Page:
• Overflow can occur for the expressions -MIN_INT and MIN_INT/-1 with two's complement representation.

### ?.?.2 Double-wide arithmetic [numbers.widearith]

In the specifications below,

D(T)

identifies a type with the same attributes as T except with double the size.

H(T)

identifies a type with the same attributes as T except with half the size.

S(T)

identifies a type with the same attributes as T except that it is signed.

U(T)

identifies a type with the same attributes as T except that it is unsigned.

### ?.?.2.1 Typedefs [numbers.widearith.typedefs]

typedef implementation-defined single_sword;
typedef U(single_sword) single_uword;
typedef D(single_sword) double_sword;
typedef D(single_uword) double_uword;

Requires:

single_sword is a signed integral type.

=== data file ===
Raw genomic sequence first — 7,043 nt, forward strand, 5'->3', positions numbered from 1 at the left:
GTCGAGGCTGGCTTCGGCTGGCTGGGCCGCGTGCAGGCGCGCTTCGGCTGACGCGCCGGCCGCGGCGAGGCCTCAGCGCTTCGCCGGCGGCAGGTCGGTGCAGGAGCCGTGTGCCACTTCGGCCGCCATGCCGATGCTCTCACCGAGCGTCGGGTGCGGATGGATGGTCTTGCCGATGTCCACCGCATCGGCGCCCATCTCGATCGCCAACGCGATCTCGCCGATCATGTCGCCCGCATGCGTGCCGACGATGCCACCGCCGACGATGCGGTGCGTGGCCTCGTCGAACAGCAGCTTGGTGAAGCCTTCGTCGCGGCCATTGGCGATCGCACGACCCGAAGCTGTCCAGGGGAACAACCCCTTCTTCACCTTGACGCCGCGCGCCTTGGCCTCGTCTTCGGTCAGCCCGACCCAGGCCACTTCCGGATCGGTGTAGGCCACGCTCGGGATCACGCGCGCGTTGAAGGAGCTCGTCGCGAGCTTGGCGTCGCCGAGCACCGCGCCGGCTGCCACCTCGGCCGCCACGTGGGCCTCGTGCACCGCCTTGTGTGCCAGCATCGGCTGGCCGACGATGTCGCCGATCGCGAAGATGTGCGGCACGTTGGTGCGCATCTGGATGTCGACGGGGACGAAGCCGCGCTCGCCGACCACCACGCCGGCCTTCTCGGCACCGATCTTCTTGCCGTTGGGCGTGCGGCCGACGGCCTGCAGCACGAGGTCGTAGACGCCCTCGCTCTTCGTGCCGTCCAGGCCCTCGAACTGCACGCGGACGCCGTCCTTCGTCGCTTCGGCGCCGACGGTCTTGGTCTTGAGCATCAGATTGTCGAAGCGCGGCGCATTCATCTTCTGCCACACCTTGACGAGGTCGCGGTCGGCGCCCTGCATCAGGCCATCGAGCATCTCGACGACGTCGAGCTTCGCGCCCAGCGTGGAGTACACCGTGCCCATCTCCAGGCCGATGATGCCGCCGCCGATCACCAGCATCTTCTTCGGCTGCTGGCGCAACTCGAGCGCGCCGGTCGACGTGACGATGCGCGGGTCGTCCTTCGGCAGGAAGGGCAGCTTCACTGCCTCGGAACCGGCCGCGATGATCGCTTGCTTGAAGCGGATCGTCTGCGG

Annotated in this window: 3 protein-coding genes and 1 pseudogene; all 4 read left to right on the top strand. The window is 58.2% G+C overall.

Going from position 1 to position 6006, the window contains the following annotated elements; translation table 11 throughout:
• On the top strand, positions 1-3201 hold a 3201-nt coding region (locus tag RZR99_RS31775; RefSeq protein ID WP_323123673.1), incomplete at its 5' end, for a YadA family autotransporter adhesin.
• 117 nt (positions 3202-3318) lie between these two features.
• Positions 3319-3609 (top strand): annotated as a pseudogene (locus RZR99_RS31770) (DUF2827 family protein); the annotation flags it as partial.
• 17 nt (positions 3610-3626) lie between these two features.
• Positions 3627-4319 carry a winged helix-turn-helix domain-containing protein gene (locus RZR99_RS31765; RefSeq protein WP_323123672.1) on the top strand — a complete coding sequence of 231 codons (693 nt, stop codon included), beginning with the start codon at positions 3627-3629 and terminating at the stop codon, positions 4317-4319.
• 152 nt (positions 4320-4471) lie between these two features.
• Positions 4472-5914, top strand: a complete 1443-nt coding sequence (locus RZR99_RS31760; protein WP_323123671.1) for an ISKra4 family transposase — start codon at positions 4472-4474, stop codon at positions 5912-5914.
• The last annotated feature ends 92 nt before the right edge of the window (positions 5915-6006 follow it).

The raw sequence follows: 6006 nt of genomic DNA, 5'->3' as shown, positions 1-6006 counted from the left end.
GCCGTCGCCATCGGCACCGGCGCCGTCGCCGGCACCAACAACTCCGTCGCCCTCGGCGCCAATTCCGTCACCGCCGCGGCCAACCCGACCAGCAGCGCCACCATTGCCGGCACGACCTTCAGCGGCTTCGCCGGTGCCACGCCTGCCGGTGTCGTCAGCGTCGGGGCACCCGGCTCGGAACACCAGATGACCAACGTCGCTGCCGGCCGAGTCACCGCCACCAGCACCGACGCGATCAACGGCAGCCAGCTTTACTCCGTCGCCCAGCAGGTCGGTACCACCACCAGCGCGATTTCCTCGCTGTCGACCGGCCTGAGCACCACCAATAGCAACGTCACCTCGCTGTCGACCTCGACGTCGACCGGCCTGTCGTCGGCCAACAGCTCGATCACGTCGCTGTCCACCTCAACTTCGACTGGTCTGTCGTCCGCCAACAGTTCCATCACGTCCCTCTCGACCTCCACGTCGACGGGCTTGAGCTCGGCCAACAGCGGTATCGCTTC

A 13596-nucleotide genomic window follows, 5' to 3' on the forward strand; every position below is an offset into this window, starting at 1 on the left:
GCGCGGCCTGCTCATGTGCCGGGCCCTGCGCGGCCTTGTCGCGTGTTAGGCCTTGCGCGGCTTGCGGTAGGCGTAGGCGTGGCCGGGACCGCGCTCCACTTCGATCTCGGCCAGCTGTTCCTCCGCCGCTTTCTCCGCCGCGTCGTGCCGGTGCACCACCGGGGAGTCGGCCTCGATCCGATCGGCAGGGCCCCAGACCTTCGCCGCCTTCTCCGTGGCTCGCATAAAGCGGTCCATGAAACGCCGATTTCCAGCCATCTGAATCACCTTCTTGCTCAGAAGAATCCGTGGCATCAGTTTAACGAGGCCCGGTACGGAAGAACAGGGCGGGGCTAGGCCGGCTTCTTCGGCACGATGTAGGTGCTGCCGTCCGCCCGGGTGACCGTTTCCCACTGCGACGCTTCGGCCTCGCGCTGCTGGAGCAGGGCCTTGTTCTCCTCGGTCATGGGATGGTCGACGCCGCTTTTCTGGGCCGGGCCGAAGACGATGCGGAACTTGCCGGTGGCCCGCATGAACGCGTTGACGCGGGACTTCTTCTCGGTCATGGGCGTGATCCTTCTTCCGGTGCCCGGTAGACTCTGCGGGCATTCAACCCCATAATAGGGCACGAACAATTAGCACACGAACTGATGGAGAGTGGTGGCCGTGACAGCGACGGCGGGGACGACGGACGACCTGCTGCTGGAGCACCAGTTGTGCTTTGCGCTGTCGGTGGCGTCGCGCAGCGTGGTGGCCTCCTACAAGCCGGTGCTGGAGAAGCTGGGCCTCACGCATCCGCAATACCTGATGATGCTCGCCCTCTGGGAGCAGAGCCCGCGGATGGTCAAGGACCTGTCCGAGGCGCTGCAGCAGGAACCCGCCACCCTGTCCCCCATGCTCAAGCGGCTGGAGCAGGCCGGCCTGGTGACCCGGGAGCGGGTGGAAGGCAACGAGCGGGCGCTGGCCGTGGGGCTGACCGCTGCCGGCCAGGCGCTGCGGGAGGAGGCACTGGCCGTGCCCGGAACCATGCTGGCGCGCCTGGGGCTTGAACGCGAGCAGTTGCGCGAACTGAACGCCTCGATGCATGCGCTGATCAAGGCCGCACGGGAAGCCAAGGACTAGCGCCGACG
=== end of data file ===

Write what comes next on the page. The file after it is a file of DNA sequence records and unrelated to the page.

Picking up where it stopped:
### ?.?.2.2 Composition functions [numbers.widearith.composition]

template <typename T> H(U(T)) split_upper( T a );
template <typename T> H(U(T)) split_lower( T a );

Requires:

T is integral.

Returns:

for split_upper, the high-magnitude half of a; for split_lower, the low-magnitude half of a.

template <typename T> S(D(T)) wide_signed( T a, T b );
template <typename T> U(D(T)) wide_unsigned( T a, T b );

Requires:

T is integral and unsigned.

Returns:

the value formed by concatenating the two halves, with a high and b low.

### ?.?.2.3 Wide-result functions [numbers.widearith.wide]

template <typename T> D(T) wide_neg( T a );
template <typename T> D(T) wide_add( T a, T b );
template <typename T> D(T) wide_sub( T a, T b );
template <typename T> D(T) wide_add2( T a, T b, T c );
template <typename T> D(T) wide_sub2( T a, T b, T c );
template <typename T> D(T) wide_lsh( T a, int b );